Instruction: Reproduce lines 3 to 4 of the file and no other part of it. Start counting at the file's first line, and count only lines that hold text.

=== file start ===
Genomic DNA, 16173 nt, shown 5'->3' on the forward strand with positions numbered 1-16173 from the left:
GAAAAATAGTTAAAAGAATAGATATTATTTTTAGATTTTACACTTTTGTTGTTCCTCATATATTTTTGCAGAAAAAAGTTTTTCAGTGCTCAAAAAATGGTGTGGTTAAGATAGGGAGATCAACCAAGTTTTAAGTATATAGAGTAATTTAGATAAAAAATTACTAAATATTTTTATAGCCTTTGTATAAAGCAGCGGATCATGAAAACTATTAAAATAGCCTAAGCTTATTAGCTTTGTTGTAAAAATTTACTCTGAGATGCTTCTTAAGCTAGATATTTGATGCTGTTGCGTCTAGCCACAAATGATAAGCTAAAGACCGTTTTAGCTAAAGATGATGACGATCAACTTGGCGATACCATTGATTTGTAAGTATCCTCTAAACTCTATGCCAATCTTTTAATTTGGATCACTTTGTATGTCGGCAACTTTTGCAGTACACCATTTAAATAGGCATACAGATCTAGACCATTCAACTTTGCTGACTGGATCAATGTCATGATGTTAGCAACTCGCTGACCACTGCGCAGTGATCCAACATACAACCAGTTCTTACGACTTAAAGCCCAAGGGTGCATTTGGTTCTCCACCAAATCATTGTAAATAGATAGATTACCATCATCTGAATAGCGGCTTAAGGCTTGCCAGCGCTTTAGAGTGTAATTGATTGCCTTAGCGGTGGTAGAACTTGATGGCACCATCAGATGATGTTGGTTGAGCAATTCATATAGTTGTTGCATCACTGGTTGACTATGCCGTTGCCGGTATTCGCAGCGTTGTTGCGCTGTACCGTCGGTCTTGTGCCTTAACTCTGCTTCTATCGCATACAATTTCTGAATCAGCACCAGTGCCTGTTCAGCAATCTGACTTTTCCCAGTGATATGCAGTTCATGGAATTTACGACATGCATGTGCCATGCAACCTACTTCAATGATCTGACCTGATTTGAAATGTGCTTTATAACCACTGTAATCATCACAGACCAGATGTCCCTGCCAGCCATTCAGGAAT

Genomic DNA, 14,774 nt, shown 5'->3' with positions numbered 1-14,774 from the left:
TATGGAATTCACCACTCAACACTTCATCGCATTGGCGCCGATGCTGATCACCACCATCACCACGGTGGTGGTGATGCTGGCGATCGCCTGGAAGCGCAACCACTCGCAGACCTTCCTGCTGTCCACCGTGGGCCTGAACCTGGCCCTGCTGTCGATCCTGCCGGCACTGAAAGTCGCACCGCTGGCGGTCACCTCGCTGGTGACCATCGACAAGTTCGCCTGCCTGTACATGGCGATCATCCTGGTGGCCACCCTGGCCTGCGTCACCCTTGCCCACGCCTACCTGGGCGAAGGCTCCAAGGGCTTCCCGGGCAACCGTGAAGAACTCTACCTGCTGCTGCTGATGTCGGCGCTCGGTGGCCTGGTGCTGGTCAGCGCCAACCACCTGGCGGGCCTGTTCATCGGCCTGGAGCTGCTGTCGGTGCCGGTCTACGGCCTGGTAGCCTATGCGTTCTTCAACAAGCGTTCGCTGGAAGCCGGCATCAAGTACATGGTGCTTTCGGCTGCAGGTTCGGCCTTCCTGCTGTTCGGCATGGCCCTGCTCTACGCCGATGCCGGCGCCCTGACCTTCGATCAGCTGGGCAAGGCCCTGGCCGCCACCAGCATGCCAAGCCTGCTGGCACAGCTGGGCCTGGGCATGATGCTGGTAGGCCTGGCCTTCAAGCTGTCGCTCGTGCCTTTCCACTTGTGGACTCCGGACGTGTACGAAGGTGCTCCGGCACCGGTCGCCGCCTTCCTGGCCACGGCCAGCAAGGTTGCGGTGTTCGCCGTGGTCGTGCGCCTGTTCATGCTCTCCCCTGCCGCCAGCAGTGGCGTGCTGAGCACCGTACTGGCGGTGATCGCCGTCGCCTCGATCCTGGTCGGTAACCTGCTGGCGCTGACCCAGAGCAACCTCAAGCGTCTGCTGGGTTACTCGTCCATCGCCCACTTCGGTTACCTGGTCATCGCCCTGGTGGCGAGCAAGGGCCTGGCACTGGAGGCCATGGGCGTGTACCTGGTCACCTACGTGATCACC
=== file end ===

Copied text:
Genomic DNA, 14,774 nt, shown 5'->3' with positions numbered 1-14,774 from the left:
TATGGAATTCACCACTCAACACTTCATCGCATTGGCGCCGATGCTGATCACCACCATCACCACGGTGGTGGTGATGCTGGCGATCGCCTGGAAGCGCAACCACTCGCAGACCTTCCTGCTGTCCACCGTGGGCCTGAACCTGGCCCTGCTGTCGATCCTGCCGGCACTGAAAGTCGCACCGCTGGCGGTCACCTCGCTGGTGACCATCGACAAGTTCGCCTGCCTGTACATGGCGATCATCCTGGTGGCCACCCTGGCCTGCGTCACCCTTGCCCACGCCTACCTGGGCGAAGGCTCCAAGGGCTTCCCGGGCAACCGTGAAGAACTCTACCTGCTGCTGCTGATGTCGGCGCTCGGTGGCCTGGTGCTGGTCAGCGCCAACCACCTGGCGGGCCTGTTCATCGGCCTGGAGCTGCTGTCGGTGCCGGTCTACGGCCTGGTAGCCTATGCGTTCTTCAACAAGCGTTCGCTGGAAGCCGGCATCAAGTACATGGTGCTTTCGGCTGCAGGTTCGGCCTTCCTGCTGTTCGGCATGGCCCTGCTCTACGCCGATGCCGGCGCCCTGACCTTCGATCAGCTGGGCAAGGCCCTGGCCGCCACCAGCATGCCAAGCCTGCTGGCACAGCTGGGCCTGGGCATGATGCTGGTAGGCCTGGCCTTCAAGCTGTCGCTCGTGCCTTTCCACTTGTGGACTCCGGACGTGTACGAAGGTGCTCCGGCACCGGTCGCCGCCTTCCTGGCCACGGCCAGCAAGGTTGCGGTGTTCGCCGTGGTCGTGCGCCTGTTCATGCTCTCCCCTGCCGCCAGCAGTGGCGTGCTGAGCACCGTACTGGCGGTGATCGCCGTCGCCTCGATCCTGGTCGGTAACCTGCTGGCGCTGACCCAGAGCAACCTCAAGCGTCTGCTGGGTTACTCGTCCATCGCCCACTTCGGTTACCTGGTCATCGCCCTGGTGGCGAGCAAGGGCCTGGCACTGGAGGCCATGGGCGTGTACCTGGTCACCTACGTGATCACC